Earlier this week, I talked about how growing production of shale natural gas is spurring a “renaissance” in U.S. manufacturing. Yesterday, that “renaissance” was the talk of the White House. There, President Obama held a forum recognizing the influx in U.S. manufacturing jobs and investment and released a report detailing the reasons behind this positive trend.
Amid all the concern expressed about a decline in the United States’ manufacturing base in recent years, a positive turn of events is helping drive a comeback in this critical sector of the American economy: shale natural gas. A recent study by PricewaterhouseCoopers, “Shale Gas: A renaissance in US manufacturing?”, sums up two main reasons why exponential growth in U.S. shale gas production is giving a much-needed boost to U.S. manufacturers.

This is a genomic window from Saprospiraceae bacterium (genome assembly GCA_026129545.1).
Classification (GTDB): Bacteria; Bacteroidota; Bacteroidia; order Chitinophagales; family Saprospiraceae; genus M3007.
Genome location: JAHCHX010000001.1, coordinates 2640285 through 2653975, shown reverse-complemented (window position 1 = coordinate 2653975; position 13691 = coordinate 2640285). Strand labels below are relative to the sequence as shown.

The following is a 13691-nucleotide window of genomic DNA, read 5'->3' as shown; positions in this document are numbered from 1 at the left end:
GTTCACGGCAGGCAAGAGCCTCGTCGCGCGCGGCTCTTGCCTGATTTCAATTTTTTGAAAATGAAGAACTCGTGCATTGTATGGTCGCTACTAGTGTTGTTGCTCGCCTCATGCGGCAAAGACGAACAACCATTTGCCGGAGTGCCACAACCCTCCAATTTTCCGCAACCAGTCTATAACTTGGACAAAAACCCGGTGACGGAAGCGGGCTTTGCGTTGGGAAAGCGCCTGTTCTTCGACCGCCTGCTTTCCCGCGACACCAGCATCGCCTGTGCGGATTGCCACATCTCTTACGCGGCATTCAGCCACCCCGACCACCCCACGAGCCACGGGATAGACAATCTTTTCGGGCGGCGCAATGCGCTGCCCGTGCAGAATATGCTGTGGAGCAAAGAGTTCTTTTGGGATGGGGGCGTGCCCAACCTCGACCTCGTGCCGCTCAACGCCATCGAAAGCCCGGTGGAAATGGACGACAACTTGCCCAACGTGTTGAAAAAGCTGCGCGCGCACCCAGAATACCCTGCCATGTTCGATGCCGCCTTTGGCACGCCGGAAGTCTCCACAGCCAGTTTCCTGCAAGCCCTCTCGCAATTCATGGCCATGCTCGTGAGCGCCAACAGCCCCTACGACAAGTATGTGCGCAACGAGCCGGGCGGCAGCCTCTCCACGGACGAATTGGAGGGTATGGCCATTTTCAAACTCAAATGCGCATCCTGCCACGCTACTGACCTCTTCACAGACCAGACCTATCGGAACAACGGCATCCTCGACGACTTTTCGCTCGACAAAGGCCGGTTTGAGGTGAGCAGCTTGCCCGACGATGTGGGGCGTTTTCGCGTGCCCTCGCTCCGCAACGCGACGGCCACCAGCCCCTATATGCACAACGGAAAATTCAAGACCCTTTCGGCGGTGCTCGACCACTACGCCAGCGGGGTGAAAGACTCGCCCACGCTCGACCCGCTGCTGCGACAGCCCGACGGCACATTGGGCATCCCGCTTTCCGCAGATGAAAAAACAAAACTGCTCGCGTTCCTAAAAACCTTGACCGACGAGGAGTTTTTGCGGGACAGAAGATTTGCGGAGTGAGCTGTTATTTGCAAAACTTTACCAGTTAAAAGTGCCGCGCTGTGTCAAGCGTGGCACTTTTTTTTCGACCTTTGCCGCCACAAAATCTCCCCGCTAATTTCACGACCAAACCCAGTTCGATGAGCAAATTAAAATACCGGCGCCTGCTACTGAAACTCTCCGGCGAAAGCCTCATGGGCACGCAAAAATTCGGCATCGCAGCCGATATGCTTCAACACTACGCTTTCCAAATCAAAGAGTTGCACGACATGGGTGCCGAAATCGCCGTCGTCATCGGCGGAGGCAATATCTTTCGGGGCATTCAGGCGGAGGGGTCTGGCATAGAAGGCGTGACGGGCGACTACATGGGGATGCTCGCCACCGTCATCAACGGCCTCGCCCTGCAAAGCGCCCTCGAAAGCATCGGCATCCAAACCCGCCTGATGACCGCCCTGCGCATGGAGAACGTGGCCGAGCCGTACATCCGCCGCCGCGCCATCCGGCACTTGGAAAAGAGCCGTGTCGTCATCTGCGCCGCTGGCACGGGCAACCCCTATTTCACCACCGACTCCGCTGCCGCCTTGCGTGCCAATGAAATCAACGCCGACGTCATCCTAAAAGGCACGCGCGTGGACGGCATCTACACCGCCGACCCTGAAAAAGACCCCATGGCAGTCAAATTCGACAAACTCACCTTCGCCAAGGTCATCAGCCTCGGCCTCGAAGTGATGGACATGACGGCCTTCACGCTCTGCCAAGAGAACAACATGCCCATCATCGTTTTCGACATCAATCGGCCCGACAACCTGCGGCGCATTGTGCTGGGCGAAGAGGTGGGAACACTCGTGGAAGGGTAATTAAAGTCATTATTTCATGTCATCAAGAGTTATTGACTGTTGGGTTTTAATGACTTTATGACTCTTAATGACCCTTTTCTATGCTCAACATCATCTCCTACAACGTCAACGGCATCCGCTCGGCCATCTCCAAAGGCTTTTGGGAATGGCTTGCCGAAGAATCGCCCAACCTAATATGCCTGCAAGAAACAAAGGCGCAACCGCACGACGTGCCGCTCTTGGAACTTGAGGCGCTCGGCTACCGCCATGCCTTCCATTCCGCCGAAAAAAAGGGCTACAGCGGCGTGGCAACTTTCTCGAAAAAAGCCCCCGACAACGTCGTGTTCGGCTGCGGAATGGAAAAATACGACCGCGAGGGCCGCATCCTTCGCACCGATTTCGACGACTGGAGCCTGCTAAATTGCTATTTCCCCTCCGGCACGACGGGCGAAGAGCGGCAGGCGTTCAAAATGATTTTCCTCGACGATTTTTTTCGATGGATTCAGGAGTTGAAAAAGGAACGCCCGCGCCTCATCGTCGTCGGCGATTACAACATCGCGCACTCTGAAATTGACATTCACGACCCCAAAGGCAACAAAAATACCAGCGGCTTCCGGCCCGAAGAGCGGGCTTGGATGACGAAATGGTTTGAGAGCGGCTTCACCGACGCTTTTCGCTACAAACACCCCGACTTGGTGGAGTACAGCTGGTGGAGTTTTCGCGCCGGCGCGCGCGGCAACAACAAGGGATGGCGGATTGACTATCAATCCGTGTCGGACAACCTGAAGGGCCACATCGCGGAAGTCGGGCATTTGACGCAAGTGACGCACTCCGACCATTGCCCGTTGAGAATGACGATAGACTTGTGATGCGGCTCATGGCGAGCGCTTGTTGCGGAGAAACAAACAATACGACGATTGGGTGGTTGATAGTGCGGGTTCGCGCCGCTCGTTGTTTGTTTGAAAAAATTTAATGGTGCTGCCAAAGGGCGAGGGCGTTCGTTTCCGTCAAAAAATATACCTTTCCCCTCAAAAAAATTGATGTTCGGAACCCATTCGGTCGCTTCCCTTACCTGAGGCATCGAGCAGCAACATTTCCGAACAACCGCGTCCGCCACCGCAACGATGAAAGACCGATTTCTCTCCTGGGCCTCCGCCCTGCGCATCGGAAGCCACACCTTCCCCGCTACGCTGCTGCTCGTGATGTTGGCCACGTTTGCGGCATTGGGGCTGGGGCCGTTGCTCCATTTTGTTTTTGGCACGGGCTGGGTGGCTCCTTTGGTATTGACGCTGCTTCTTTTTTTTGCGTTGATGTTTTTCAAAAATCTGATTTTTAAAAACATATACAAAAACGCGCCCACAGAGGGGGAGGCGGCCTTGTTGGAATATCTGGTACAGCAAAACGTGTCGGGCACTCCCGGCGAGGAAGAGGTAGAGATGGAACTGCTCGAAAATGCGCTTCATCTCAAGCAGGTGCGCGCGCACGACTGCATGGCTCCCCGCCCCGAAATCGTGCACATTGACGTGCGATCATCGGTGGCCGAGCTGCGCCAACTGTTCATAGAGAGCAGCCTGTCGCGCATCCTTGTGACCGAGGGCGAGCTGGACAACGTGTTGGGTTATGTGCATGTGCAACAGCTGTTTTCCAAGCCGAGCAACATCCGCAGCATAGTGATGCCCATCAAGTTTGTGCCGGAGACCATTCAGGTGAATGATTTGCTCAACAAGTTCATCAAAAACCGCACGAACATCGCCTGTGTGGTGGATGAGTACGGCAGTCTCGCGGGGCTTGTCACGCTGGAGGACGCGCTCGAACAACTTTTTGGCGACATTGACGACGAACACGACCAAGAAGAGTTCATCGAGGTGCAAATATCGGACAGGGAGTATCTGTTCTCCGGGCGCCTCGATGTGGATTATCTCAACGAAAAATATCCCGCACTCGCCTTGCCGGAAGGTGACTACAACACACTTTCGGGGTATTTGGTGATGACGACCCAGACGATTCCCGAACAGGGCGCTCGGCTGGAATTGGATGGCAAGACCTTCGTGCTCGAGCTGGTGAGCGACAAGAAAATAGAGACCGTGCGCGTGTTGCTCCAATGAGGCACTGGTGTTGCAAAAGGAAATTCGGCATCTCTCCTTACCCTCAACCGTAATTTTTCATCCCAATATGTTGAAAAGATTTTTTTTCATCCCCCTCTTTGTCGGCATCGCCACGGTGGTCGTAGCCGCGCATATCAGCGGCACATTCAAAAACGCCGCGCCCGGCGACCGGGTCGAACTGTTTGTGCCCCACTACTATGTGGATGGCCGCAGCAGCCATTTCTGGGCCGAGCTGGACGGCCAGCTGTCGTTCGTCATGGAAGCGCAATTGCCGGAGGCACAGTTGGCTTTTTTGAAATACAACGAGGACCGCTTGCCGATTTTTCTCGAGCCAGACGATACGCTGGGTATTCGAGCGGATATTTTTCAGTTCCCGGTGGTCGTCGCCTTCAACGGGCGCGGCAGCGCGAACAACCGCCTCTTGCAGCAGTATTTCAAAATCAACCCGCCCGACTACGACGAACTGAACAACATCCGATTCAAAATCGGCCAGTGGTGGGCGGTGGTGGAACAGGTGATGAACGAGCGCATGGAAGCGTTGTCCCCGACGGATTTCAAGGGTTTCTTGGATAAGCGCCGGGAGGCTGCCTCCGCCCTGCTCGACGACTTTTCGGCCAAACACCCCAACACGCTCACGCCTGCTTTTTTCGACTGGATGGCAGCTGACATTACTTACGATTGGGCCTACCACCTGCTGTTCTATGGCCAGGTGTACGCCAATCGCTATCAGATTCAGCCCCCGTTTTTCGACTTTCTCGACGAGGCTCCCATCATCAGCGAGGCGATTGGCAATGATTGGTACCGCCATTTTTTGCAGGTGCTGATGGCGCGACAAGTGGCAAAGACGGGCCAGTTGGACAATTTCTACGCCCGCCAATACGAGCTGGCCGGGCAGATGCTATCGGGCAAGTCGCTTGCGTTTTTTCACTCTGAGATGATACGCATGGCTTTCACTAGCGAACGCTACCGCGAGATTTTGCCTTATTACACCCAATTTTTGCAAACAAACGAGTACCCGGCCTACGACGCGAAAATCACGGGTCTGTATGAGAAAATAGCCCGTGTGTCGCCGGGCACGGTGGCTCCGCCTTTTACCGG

$76 billion share of U.S. GDP. $33 billion in capital investments made. $18.6 billion in federal, state and local government tax and federal royalty revenues. 600,000 jobs supported. And that was just in 2010. These impressive stats sum up the economic contributions of U.S. shale gas production in 2010, according to a recent study from IHS Global Insight. But even better outcomes are yet to come, the study’s findings show.
Here’s a New Year’s resolution worth making: Let’s not mandate the impossible. Unfortunately, the Environmental Protection Agency did just that last week, setting new quotas for 2012 that will require the nation’s refiners to add 8.65 million gallons of cellulosic ethanol to America’s fuel supplies. The only catch: America doesn’t have the cellulosic ethanol to meet that standard.